Sunday, March 31, 2013

Album Review: "What We've Been Up To", Alley Stoetzel

I had the great fortune of receiving this wonderful little EP from Boston-based singer-songwriter, Alley Stoetzel.  Alley released her debut EP back in September 2012 with help from some of the best bluegrass musicians in the Northeast.  If you're looking for some great music from an up-and-coming artist, this album will satisfy that need and then some.

The six-track EP consists of four cover tunes and two originals, and they blend together perfectly.  The song selection for those covers is square in Alley's wheelhouse.  Opening up with a mandolin-heavy version of "Cocaine Blues", a tune made famous by Johnny Cash on his historic "Johnny Cash at San Quentin" album.  It's a ballsy selection to kick off the album, and Alley and her crew rise to the occasion with a raucous version of this classic.

The next track is the beautiful "How Much I Need You", an original song that explores the uncertainty that can exist when starting a new relationship.  Alley's soulful vocal really shines through on this selection, really highlighting the vulnerability of the lead character.  A song such as this comes from someone who has lived through it, which allows for the listener to relate to the story.

The third track is another original, "It's Always You", which in some ways could be the sequel to its predecessory, "How Much I Need You."  The song is the perfect complement as it seemingly continues the story as the two characters have progressed in their relationship, verging on falling in love.  Given the quality of the songwriting from Ms. Stoetzel on these two tracks, it is to be hoped that she includes more originals on her next release, whether that's a full length album or another EP.  

The album then ventures back in to cover-territory, and the selection here is brilliant with its variance.  For a young lady who is only 27 to tackle two icons in the history of music with Hank Williams, Sr. and Lefty Frizzell, to then close off with Rhianna takes some serious guts and confidence.  Ms. Stoetzel pulls these off in spades.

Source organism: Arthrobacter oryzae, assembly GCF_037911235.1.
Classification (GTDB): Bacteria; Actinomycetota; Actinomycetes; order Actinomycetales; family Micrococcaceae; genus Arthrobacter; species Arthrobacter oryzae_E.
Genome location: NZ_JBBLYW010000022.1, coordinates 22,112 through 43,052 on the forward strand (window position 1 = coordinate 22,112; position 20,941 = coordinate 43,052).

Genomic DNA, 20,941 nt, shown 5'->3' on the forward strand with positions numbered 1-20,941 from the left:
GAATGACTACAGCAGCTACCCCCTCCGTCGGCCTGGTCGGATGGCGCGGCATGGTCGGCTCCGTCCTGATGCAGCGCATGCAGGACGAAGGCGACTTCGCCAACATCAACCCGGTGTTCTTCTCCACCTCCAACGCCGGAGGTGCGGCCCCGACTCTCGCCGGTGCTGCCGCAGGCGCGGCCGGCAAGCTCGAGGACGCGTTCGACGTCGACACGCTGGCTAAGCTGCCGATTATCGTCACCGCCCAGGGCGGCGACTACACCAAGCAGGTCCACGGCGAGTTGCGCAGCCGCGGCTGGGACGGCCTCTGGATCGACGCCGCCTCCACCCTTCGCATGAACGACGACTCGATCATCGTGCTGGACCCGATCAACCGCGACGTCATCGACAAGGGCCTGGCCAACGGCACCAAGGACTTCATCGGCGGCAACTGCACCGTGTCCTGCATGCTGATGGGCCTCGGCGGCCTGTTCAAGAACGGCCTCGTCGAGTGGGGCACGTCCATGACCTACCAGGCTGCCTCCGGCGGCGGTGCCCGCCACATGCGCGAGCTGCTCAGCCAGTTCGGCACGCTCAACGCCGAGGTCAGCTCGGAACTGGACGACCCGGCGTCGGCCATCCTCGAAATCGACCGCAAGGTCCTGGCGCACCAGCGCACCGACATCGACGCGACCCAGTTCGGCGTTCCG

While not much more can be said of the lyrics of the Hank Sr. classic "Lovesick Blues,"  the rockabilly treatment of this song that Ms. Stoetzel and her companions gives it a fresh outlook that I've not heard before.  It's a great little cover they should be proud of.

Next up is a cover of one of my favourite old songs, "Long Black Veil."  Written by the legendary  Marijohn Wilkin and Danny Dill, this song has been recorded hundreds, if not thousands of times.  When a song has been recorded that often, sometimes it's best to stick close to the original, which is what you'll get on this album.  The key here is the wonderful mandolin playing of Jimmy Ryan, combined with Alley's beautiful, understated vocal that tells the haunting story in riveting fashion.

The most unique cover of the album is the most unusual choice, but it fits in perfectly, with Rhianna's "Man Down."  Performed acousticly, with nothing more than mandolin, acoustic guitar and piano, this album allows Ms. Stoetzel to showcase her vocal range and styling.  The musicianship and powerful vocals highlight how dark this song really is.  It's a departure from Rhianna's version, but is still very, very effective in it's delivery.